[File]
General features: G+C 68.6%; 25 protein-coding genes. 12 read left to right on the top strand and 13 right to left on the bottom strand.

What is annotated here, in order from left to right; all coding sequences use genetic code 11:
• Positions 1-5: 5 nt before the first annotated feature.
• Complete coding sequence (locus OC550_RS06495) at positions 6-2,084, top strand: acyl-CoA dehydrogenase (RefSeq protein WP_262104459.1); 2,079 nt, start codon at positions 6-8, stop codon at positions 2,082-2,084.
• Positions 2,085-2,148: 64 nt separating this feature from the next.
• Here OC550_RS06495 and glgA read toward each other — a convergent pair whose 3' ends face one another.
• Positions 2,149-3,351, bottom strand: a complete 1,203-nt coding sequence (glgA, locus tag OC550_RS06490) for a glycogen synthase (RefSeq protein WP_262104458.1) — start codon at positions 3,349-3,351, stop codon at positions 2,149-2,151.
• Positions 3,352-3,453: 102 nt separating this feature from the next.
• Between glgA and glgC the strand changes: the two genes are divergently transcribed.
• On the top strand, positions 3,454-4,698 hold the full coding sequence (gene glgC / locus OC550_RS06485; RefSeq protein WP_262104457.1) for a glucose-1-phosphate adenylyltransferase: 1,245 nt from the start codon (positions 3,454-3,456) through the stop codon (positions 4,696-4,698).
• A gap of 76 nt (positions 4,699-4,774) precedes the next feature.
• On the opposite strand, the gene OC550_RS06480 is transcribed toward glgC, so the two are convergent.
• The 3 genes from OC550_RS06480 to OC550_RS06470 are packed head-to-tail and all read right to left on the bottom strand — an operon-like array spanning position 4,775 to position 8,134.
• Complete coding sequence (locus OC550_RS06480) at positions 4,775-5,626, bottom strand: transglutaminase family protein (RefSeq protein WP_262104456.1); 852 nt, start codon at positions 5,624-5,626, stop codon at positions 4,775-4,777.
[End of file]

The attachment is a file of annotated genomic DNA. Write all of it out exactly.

General features: G+C 68.6%; 25 protein-coding genes. 12 read left to right on the top strand and 13 right to left on the bottom strand.

What is annotated here, in order from left to right; all coding sequences use genetic code 11:
• Positions 1-5: 5 nt before the first annotated feature.
• Complete coding sequence (locus OC550_RS06495) at positions 6-2,084, top strand: acyl-CoA dehydrogenase (RefSeq protein WP_262104459.1); 2,079 nt, start codon at positions 6-8, stop codon at positions 2,082-2,084.
• Positions 2,085-2,148: 64 nt separating this feature from the next.
• Here OC550_RS06495 and glgA read toward each other — a convergent pair whose 3' ends face one another.
• Positions 2,149-3,351, bottom strand: a complete 1,203-nt coding sequence (glgA, locus tag OC550_RS06490) for a glycogen synthase (RefSeq protein WP_262104458.1) — start codon at positions 3,349-3,351, stop codon at positions 2,149-2,151.
• Positions 3,352-3,453: 102 nt separating this feature from the next.
• Between glgA and glgC the strand changes: the two genes are divergently transcribed.
• On the top strand, positions 3,454-4,698 hold the full coding sequence (gene glgC / locus OC550_RS06485; RefSeq protein WP_262104457.1) for a glucose-1-phosphate adenylyltransferase: 1,245 nt from the start codon (positions 3,454-3,456) through the stop codon (positions 4,696-4,698).
• A gap of 76 nt (positions 4,699-4,774) precedes the next feature.
• On the opposite strand, the gene OC550_RS06480 is transcribed toward glgC, so the two are convergent.
• The 3 genes from OC550_RS06480 to OC550_RS06470 are packed head-to-tail and all read right to left on the bottom strand — an operon-like array spanning position 4,775 to position 8,134.
• Complete coding sequence (locus OC550_RS06480) at positions 4,775-5,626, bottom strand: transglutaminase family protein (RefSeq protein WP_262104456.1); 852 nt, start codon at positions 5,624-5,626, stop codon at positions 4,775-4,777.